Fearing to lose Cabinda, Portugal had the Chinfuma and Chicamba agreements signed with the indigenous Cabindan chiefs between 1883 and 1884, then on February 1, 1885, the Treaty of Simulambuco. This document thus allows Portugal to have a legal basis on Cabinda with a view to the definitive delimitation of African territories during the Berlin Conference of 1885, a meeting of European powers for the sharing of colonies and areas of influence in Africa.
The most important of these treaties is that signed on February 1, 1885 in Simulambuco by the King of Cabinda, Ibiala Mamboma, who placed Cabinda under the protectorate of the Kingdom of Portugal. The validity of this treaty was recognized by the Berlin conference, because the British and the Germans understood the interest in dividing the region of the mouth of the Congo river between their three rivals, French, Belgians and Portuguese.
Today, this protectorate treaty constitutes the founding act of the separatists, insofar as it legally establishes the existence of a Cabindan political entity. For indeed, the end of the protectorate should have been accompanied by the independence of Cabindian territory, recognized by international law.
All the more, the Portuguese constitution of 1933 in force until 1975, establishes a clear and clear distinction between Angola and Cabinda, as two territories, in particular in its article 1, paragraph 2 – title 1.
In 1957, Portugal placed Cabinda and Angola under the authority of a single administrator, without modifying the Treaty of Simulambuco, and in contradiction with the Portuguese constitution, which distinguished these two territories. Seeming to endorse this de facto merger, United Nations General Assembly resolution 1542 (XV) adopted on December 15, 1960 relating to decolonization, retained “Angola including the enclave of Cabinda”. But, in 1964, after a meeting in Cairo, the Organization of African Unity (OAU) published a list of countries to be decolonized, separately mentioning Angola (case n° 35) and Cabinda (case n° 39 ). This did not happen, the discovery of large offshore oil fields in 1966 not prompting Portugal to abandon this territory.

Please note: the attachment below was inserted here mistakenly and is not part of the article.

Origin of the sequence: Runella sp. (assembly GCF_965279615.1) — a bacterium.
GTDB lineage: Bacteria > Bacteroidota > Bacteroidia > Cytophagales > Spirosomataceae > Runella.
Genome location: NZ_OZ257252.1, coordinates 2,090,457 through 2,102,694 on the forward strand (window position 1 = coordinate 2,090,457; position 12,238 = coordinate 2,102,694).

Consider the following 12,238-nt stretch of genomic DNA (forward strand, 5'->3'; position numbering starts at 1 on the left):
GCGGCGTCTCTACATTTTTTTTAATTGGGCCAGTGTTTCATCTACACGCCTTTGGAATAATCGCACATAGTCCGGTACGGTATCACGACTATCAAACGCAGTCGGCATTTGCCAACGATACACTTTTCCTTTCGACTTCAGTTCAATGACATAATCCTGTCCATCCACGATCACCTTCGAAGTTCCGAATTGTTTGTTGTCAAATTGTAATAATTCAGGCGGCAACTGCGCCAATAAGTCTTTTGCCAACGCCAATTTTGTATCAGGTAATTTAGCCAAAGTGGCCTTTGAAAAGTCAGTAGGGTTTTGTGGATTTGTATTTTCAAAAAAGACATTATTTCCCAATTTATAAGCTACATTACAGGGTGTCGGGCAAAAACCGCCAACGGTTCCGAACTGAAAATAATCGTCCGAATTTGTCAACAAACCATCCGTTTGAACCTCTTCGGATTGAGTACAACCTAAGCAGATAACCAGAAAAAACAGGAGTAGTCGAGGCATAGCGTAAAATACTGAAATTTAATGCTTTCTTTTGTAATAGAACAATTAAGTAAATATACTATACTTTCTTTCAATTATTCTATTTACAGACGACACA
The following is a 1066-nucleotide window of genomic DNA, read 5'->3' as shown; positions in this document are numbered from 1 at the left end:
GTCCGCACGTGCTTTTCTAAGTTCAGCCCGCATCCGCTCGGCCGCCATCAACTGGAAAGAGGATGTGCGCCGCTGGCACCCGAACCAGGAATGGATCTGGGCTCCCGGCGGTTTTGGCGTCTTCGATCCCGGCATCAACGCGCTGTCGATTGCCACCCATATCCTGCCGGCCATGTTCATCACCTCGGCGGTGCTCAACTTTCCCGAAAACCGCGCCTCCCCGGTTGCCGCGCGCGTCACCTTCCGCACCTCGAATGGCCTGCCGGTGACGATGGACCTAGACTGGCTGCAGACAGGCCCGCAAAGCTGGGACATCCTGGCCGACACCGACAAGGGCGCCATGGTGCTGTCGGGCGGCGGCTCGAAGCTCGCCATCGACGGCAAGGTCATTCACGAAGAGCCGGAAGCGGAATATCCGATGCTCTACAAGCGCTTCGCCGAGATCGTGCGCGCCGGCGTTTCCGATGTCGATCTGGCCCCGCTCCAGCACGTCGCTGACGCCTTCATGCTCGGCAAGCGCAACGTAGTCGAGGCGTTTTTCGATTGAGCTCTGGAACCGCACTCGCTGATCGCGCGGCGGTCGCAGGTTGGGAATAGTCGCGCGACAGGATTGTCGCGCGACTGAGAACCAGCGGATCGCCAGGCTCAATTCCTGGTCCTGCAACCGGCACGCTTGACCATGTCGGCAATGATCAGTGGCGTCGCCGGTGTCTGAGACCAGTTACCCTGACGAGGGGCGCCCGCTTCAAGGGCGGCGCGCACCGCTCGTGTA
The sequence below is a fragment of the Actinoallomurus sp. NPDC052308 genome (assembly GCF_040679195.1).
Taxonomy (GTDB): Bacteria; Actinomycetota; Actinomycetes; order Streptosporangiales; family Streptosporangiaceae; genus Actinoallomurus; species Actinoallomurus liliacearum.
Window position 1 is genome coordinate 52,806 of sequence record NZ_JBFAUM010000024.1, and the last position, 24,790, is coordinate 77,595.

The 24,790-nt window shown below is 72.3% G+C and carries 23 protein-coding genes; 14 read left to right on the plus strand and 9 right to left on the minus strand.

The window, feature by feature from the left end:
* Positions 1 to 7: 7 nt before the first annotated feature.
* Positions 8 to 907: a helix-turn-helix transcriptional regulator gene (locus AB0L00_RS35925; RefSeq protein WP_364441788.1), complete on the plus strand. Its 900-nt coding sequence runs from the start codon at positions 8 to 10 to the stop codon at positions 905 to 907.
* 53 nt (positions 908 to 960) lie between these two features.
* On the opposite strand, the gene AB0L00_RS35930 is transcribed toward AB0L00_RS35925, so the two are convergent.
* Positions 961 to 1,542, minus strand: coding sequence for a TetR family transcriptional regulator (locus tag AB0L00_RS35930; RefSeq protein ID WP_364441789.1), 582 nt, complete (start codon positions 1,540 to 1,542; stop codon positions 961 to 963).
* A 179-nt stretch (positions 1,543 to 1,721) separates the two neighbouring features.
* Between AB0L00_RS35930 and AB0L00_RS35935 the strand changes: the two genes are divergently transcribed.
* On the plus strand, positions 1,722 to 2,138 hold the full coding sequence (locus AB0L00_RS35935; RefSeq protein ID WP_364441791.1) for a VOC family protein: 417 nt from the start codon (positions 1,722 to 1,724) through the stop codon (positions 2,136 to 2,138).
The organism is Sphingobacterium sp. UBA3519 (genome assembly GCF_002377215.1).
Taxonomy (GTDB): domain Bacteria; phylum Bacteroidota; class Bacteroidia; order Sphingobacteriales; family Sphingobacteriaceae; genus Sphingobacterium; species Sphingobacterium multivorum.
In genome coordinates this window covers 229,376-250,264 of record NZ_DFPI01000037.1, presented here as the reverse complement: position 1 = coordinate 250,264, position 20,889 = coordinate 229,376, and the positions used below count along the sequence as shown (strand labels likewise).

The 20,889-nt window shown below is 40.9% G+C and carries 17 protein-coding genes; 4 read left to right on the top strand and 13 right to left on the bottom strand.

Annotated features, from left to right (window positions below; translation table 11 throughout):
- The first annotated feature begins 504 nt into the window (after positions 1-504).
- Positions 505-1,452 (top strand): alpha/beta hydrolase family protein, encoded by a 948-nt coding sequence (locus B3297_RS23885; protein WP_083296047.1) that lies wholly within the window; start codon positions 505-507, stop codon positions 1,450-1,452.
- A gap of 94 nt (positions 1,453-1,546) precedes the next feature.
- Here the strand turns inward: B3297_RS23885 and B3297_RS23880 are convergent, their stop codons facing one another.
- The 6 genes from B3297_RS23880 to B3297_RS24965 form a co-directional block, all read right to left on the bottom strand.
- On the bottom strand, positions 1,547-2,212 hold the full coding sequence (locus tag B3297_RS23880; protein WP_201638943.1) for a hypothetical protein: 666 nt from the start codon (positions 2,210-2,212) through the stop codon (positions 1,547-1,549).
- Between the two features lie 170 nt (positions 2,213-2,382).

On January 15, 1975, article 3 of the final act of the Alvor Conference, signed by the three Angolan separatist politico-military movements (MPLA, FNLA, UNITA) and Portugal, proclaimed the attachment of Cabinda to the ‘Angola. The FLEC was not invited. Nevertheless, it should be remembered that these same Alvor agreements were suspended by Portugal a month and seventeen days before the proclamation of the independence of Angola. The Cabindan separatists rightly consider the Alvor agreements void.
Peace will enlighten us of humanity and goodness
Peace is not just the mere absence of violence or unrest. This is when there is a possibility of conflict but you make a conscious decision to avoid violence, adopt and use peaceful methods and means to resolve the problem. This is real peace.